The hidden beauty of weening my child

Sometimes difficult decisions are necessary in order for positive change to happen. This is what happened to me when deciding to start weening my almost 2 and half year old son Kekaula, from breastfeeding. Since I did not have to ween my daughter, now 6, as she did it by herself by two and a half, I was unfamiliar with the process as well as heartbroken that I had to make the choice and not my son. It was an internal battle for me to find peace with my decision. I truly love breastfeeding. I love the bonding that happens. I love the snuggling. I love being able to provide for my child in that way. I also know that once the breastfeeding is over, I will never get those moments back with my child.

But Kekaula has not been breastfeeding alone. For the past 9 months he has been sharing the breast with his baby brother. As far as blissful happy mothering moments go, tandem feeding has got to be my number one. And one that proved to be challenging towards the end there. I knew I would not cut off Kekaula from the breast when his brother arrived. For many reasons, and the main one being I did not want Kekaula to feel as though I was giving him less because another baby was in the house. I did not anticipate the amount of bonding that would happen between the two of them as I would feed them at the same time. Some of my most precious moments were looking down at the two of them, plugged in it at the source as I like to say it, and seeing Kekaula gently stroke his brother head (or vice versa) while they share in one of the most natural human experiences there are. Sometimes they would hold hands, sometimes they would giggle. Always, they shared food and love. The most perfect combination in my opinion.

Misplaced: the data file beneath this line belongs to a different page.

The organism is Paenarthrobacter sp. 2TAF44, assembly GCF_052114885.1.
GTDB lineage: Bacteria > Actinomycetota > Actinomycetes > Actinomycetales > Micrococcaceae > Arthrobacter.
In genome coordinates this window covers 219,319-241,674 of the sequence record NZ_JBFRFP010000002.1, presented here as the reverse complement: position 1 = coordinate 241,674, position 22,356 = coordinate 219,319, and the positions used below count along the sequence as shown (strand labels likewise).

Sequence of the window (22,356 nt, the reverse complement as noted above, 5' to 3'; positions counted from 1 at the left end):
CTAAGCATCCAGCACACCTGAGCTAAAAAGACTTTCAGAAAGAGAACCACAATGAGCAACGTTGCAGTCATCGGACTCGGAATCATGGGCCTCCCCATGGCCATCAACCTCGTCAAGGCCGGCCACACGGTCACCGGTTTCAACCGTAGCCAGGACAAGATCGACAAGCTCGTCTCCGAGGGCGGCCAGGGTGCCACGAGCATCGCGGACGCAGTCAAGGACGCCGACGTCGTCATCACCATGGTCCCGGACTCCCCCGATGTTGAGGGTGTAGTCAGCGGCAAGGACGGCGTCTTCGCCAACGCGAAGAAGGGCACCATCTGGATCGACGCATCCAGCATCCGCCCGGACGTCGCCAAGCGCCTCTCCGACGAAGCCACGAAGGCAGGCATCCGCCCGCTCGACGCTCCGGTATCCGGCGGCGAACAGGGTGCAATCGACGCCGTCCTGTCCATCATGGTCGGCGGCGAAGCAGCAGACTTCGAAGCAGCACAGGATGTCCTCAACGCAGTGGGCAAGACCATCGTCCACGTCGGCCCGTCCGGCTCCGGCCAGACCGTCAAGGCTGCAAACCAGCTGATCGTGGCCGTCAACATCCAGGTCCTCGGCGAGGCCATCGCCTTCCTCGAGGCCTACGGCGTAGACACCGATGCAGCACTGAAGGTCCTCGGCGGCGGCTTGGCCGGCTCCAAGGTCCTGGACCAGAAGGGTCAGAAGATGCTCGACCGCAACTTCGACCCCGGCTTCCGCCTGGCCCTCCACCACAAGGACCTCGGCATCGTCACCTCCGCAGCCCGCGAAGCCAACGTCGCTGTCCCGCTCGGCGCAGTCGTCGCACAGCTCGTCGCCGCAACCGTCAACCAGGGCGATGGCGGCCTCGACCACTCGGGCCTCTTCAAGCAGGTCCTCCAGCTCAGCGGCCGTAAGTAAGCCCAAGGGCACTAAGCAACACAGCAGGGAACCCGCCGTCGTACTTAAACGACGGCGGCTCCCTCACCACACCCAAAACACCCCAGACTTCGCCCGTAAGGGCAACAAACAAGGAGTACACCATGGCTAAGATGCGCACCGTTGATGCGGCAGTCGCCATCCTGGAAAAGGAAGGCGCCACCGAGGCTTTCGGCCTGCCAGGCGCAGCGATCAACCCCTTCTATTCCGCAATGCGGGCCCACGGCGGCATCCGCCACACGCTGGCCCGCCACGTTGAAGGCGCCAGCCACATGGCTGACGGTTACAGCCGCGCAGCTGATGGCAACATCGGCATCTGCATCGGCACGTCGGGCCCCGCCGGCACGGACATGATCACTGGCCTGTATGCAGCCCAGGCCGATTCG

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But it got physically draining for me. Jolan, who is just 9 months old, breast feeds on demand, which is many times a day. After several months of letting Kekaula breast feed on demand as well i had cut him down to  twice a day: after nap, and in the morning when he comes in to our bed. The mornings started getting brutal. Jolan is not a sleeper. He wakes up ALOT at night. Nothing terrible, he goes back to sleep very quickly, but it is still frequent. Needless to say, I have been sleep deprived for months. Add to that a boob demanding two year old at 5 or 6 in the morning and you have a recipe for a grumpy start of the day. I am not down for grumpy at any time of the day. I make a point to do what I need to do to be genuinely positive and happy. And these 5 am demands became draining and made me genuinely grumpy. I knew something had to give. It was a battle for me. I kept on looking for ways to make these early morning feedings work for everyone. But this was the time when a difficult decision had to be made in order for positive change to happen. And positive it was!